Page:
Mexico is the latest topic of conversation in a series of LatAm investor webinars, hosted by IFR in association with Scotiabank. The webinar brought together a panel of capital market practitioners to discuss the challenges faced by investors in Mexico’s sovereign and corporate sector, and the potential opportunities it may present in 2023, in the context of an uncertain global economic landscape.
The session reviewed the sector’s performance over 2022 and touched on the emergence and growing importance of green and sustainable finance in the country. Joining the chair of the webinar, Keith Mullin of KM Capital Markets, were María del Carmen Bonilla, head of public debt and international affairs at the Mexican Ministry of Finance; Juan Fullaondo, head of Latin American DCM at Scotiabank; and Héctor Pérez, Scotiabank’s Managing Director and Head, Global Banking and Markets.
The United Mexican States, the second largest economy in Latin America and one of the top 15 in the world, sits on the doorstep of the world’s largest economy – the United States. Yet, despite its proximity to the global economic powerhouse to the north, Mexico’s economy has been a relative underperformer over the past 30 years.
World Bank figures point to an economy that has grown, on average, by just 2% per year between 1980 and 2018, and one that fell by 8.2% in 2020 during the Covid-19 pandemic.
An economic recovery is underway, driven by its openness to trade and stability in its macroeconomic infrastructure.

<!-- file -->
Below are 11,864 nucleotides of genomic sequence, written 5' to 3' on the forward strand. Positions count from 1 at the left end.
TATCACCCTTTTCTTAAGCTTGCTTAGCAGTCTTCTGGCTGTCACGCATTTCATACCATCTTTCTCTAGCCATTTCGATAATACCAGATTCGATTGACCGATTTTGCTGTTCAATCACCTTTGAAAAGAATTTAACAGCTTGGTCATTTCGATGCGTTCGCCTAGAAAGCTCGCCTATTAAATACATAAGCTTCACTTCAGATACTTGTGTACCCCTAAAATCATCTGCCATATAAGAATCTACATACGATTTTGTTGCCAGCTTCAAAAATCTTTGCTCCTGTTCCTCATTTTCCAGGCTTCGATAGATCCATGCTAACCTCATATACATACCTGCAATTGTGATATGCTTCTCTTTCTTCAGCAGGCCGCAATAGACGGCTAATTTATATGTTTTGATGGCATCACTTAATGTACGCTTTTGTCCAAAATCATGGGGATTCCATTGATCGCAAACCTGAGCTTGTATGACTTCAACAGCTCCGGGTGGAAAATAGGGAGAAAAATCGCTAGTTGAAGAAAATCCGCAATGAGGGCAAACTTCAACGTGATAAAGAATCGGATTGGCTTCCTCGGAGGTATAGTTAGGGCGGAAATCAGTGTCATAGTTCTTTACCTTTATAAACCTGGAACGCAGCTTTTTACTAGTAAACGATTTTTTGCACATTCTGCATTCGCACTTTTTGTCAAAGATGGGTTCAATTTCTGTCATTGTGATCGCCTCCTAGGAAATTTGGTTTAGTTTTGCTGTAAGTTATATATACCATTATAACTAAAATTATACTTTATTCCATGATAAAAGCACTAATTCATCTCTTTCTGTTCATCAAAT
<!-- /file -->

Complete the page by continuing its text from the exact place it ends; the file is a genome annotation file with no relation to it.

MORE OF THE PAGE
Mexico’s global trading position was enhanced in July 2020 when the United States-Mexico-Canada Agreement came into force. The country’s importance to the North American supply chain has been reinforced by the breakdown in manufacturing and distribution channels in Ukraine, following the Russian invasion, and China, as a result of that country’s zero-Covid policy and deteriorating political relations.
The clamour for outsourcing and offshoring has been replaced by onshoring and nearshoring as security of supply has risen in importance. Companies in Mexico’s northern states are adapting to the new paradigm and responding to demand from customers across the border and into Canada.
Growth remains uneven between the north and south, however, and Mexico’s 2022 budget looked to respond to the inequalities by instigating a series of major infrastructure projects. They stretch across the country and across different sectors, but increasing the standard of living and economic contribution of the population in the south is seen as one of the key drivers of sustainable economic expansion.
Investment requires capital and investors need stable financial markets. Despite the turmoil in international markets, rising inflation, and higher interest rates, Mexico’s domestic capital markets continue to provide ample liquidity – either through bank lending or via bond markets. Buoyant foreign direct investment has also ensured the peso has outperformed Latin American rivals over the last year.
ESG considerations in Mexico, as elsewhere in the world, are becoming increasingly important and the government is investing in its green infrastructure to help meet its commitments to nationally determined contributions under the Paris Agreement on climate change. The government is also contributing to the country’s sustainable finance sector by developing green curves and benchmarks against which corporates can better price their own funding exercises.
The webcast is free to view, on-demand. Access it here.
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